Abstract

The emergence patterns of tropical odonates (dragonflies and damselflies) are scarcely known. We studied the emergence patterns of odonates in a freshwater lotic system in Giro, Northern Santiago de Cuba, between January and December 2008. We visited the locality between 09:00 and 14:00, on a weekly basis, and collected exuviae from a fixed section (8 x 1 m2) offshore, along the riparian vegetation. We collected data on species composition and, for each species, abundance, relative biomass and emergence pattern. We collected 443 exuviae belonging to 22 species: seven Zygoptera and 15 Anisoptera. Half of the annual Odonata emergence took place in the dry season (December to March) with the highest value in February (25 %). For species for which we found seven or more exuviae per month, Enallagma coecum and Macrothemis celeno tended to be a synchronal emergence. We also found temporal segregation of the emergence pattern between M. celeno and Protoneura capillaris, Neoneura maria, Progomphus integer and Scapanea frontalis. These differences were probably related to the highest annual fluctuations of temperature, relative humidity and number of rainy days per month. We concluded that there is an asynchrony and heterogeneity in Odonata emergence times in the studied freshwater lotic system.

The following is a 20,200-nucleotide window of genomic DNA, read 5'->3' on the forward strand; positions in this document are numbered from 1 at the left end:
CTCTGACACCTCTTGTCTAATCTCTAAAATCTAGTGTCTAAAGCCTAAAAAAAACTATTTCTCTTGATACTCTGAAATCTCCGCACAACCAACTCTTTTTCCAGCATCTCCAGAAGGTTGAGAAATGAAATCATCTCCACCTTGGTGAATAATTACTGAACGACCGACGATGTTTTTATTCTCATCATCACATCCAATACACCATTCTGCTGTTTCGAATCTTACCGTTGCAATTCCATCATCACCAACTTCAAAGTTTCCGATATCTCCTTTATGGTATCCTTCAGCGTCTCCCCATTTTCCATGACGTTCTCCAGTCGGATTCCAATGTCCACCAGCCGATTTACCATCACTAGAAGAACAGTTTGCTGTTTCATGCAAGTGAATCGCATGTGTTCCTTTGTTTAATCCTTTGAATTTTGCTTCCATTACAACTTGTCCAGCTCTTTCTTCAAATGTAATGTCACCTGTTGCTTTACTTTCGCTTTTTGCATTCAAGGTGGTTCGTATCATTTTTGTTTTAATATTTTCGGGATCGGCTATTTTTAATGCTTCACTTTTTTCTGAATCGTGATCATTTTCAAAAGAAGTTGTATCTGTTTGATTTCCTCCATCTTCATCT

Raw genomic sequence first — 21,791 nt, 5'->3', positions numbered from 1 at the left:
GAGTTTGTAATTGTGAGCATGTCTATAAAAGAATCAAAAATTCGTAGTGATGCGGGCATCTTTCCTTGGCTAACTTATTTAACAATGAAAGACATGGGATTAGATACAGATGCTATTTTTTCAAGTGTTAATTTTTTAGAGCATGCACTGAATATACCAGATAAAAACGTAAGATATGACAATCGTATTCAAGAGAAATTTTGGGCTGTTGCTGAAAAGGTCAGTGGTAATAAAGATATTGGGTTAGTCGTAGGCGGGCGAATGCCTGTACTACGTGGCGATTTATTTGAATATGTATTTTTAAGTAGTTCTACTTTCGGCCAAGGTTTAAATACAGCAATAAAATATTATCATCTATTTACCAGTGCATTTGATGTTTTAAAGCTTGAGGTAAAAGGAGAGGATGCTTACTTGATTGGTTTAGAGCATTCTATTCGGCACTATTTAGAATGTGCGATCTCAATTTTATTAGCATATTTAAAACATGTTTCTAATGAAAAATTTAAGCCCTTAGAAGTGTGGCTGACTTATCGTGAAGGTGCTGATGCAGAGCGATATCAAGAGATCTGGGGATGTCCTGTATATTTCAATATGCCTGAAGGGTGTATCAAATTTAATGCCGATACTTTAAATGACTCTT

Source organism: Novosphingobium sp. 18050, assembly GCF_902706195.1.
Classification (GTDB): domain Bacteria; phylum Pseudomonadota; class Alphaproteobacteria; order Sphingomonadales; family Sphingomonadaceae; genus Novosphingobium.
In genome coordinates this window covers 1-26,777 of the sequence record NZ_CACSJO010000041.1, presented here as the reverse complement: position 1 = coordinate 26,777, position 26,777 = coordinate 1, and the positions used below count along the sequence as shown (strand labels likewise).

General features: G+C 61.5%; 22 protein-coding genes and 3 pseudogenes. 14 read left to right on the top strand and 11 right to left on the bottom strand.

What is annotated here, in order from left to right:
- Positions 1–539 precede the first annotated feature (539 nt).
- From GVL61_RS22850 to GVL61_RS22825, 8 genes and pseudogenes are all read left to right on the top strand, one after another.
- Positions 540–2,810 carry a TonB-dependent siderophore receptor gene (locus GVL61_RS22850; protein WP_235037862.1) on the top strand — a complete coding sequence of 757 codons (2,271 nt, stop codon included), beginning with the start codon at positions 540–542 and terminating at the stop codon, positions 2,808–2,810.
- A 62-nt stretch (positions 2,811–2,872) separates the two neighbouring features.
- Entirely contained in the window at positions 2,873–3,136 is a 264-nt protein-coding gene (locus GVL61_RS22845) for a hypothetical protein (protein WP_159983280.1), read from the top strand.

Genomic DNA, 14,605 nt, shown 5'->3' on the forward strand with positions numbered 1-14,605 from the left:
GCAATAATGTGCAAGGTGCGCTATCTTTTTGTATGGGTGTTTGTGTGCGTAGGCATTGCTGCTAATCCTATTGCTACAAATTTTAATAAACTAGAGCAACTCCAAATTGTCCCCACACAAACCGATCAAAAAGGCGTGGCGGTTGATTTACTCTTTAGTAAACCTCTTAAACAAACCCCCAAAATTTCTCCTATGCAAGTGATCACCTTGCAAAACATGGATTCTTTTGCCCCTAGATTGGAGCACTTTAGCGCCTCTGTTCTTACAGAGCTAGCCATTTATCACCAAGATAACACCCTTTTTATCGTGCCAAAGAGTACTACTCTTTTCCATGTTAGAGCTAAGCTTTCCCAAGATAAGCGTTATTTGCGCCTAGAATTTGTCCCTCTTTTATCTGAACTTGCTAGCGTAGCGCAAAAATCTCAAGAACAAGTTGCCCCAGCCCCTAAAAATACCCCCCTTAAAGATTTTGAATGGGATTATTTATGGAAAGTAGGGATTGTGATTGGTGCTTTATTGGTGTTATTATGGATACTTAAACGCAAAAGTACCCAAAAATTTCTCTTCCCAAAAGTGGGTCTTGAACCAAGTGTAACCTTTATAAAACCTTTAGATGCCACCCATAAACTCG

Keywords: Odonata, exuviae, emergence patterns, climatic factors, Cuba